The fourth reason is probably the most powerful one, and is the one that brought me back (against the tide.) Ultimately, each person must answer the question about the purpose of their life for themselves, and it strikes me that people who work and live in Jamaica are no unhappier or more depressed than those working and living in ANY city I have visited in the world. I believe that the Jamaicans who left in the 1970's might relate to what I am saying here.
Back then, migration was meant to be THE answer.
But at the end of the day, in 2006, some 30 years later... is the Jamaican who fled the country in 1976 to live in Toronto, happier living and working there than their counterparts who remained?
For the most part, I would think that they would say... no. They are not necessarily unhappier, (although I once spent a very depressing winter in Toronto) but I think they would not say that they are happier either. I imagine that many of them are looking at what happened in Jamaica after they left and asking themselves if they made the right decisions.
As one gets older, the question of life purpose becomes more important, and I believe that if Jamaica did not have the crime problem it has, we would see a tremendous influx of returning Jamaicans, now retired. Is the purpose of one's life to get as much stuff as possible -- if so living in America is the best place on earth to live a bling bling lifestyle on almost every level. Alternately, is the purpose something to do with family? Or is it about making a difference? Or is it even about finding the most comfortable life possible?
Answering that question is critical in determining life-changing choices, such as whether to migrate to another country -- which happens to be one that virtually every Jamaican makes, or hopes to make.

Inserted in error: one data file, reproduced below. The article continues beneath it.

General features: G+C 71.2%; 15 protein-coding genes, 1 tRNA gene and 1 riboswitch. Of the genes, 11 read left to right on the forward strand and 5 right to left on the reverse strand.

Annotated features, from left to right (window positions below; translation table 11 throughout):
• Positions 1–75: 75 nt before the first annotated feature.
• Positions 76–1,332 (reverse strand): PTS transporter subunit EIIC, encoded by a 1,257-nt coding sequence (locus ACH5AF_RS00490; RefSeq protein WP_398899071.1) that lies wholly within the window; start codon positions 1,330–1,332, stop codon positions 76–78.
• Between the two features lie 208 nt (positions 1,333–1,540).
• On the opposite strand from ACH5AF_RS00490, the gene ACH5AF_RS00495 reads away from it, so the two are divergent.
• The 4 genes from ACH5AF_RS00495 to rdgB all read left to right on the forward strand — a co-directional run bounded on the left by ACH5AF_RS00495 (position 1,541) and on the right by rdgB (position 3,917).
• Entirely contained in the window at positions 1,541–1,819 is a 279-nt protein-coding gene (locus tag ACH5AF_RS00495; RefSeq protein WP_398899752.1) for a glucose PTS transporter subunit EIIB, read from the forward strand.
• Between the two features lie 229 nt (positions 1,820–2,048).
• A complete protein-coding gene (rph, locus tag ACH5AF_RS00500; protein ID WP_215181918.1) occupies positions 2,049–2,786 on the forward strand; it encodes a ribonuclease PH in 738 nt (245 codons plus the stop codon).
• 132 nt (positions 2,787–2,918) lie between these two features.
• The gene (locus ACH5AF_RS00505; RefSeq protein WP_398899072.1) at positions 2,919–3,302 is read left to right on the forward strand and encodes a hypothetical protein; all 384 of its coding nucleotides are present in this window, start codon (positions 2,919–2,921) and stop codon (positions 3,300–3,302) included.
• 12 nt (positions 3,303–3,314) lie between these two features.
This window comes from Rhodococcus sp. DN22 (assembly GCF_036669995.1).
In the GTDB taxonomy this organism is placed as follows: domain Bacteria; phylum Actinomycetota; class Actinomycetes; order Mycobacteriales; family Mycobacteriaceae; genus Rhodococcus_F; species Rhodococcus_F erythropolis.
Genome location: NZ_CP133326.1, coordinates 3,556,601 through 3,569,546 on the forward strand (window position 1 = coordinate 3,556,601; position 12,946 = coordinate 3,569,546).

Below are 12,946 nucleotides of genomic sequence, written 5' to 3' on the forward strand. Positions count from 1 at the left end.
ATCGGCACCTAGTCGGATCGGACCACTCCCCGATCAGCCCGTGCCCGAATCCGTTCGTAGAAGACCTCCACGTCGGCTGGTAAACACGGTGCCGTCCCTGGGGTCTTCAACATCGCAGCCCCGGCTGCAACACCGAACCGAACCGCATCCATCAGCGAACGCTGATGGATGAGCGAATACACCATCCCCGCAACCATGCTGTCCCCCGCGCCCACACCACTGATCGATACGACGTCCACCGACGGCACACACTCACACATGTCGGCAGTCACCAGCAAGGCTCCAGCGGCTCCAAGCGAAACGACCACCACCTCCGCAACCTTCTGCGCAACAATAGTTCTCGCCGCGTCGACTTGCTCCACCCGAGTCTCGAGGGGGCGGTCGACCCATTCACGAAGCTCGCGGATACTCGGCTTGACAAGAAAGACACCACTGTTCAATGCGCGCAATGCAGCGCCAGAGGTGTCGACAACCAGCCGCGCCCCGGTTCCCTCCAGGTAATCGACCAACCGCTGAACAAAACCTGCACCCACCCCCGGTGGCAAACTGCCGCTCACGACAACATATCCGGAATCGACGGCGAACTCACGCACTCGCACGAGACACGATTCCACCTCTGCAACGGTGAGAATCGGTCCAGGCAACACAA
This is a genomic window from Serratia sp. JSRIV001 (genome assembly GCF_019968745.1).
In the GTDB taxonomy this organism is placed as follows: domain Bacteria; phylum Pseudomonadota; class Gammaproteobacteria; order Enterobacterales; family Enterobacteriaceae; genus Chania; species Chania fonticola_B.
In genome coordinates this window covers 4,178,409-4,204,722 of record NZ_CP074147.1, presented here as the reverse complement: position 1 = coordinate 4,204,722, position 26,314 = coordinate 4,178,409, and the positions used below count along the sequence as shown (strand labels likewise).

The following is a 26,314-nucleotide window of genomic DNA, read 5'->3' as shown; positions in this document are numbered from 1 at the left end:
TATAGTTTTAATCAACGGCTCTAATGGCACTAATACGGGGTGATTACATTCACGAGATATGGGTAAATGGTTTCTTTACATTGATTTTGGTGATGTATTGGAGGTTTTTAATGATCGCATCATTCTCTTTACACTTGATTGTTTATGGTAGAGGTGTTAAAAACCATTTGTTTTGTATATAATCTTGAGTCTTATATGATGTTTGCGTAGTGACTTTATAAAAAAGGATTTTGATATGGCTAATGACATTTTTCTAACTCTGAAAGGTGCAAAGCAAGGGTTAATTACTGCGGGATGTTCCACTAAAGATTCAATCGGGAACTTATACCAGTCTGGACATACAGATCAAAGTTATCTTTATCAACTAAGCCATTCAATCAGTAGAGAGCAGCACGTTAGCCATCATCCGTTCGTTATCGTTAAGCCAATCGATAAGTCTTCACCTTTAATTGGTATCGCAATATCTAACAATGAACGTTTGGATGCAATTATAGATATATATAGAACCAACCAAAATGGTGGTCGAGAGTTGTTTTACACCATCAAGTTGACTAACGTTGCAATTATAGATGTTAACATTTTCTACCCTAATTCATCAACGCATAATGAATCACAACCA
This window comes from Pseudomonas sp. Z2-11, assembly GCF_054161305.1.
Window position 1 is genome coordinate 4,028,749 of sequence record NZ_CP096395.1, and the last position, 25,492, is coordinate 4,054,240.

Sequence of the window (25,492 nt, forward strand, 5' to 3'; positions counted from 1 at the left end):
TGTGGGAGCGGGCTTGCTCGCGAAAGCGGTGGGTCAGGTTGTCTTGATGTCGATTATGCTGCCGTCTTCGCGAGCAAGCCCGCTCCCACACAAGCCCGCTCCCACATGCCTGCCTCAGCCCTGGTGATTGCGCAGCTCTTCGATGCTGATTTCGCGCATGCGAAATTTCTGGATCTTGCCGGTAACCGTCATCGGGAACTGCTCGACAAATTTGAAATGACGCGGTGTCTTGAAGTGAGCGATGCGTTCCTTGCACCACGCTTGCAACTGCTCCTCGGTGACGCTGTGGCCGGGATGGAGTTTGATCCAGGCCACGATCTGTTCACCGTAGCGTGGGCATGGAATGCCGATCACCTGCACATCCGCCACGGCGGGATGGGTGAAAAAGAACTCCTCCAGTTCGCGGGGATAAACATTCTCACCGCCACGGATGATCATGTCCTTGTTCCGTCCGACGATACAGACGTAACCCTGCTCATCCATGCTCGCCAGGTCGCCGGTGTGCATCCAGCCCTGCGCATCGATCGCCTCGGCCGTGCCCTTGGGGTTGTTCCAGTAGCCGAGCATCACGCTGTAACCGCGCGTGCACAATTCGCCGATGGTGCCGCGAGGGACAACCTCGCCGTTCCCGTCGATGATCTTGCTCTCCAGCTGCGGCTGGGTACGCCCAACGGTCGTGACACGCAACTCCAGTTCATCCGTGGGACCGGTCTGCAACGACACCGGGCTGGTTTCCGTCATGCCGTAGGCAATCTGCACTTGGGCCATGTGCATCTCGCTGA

For my parents' generation, I think that they are now faced with an unintended consequence. I cannot think that my parents intended for my sister to live in South Africa with her family, yet that was one possible logical outcome of sending her to college in Pennsylvania, where she met a Ghanaian and migrated to Africa. For them, spending time with the grandkids involves spending thousands of dollars, and only occurs infrequently.
As I look around Kingston, they are not alone. The majority of their friends have their children abroad, and now that the grandchildren are being born, they are experiencing a separation that they never intended to create.
While this is a bit sad, the good news is that we can all start a new conversation for returning to live in Jamaica, and come up with our own four reasons as to why it is a good idea to reunite our families. Also, we probably should not be so ready to encourage our children to migrate, selling them on the idea that happiness lies across the border. Instead, we might encourage them to stay true to their life purpose, and have that be the guiding light.
Perhaps, the struggles that they went through when they were younger were not so bad, and are actually part of becoming adult, and are necessary for one's children to come into their own. The struggle is necessary to be profoundly happy, in the sense that happiness in the long term has more to do with fulfilling life's calling, than it does in owning a big house or new car.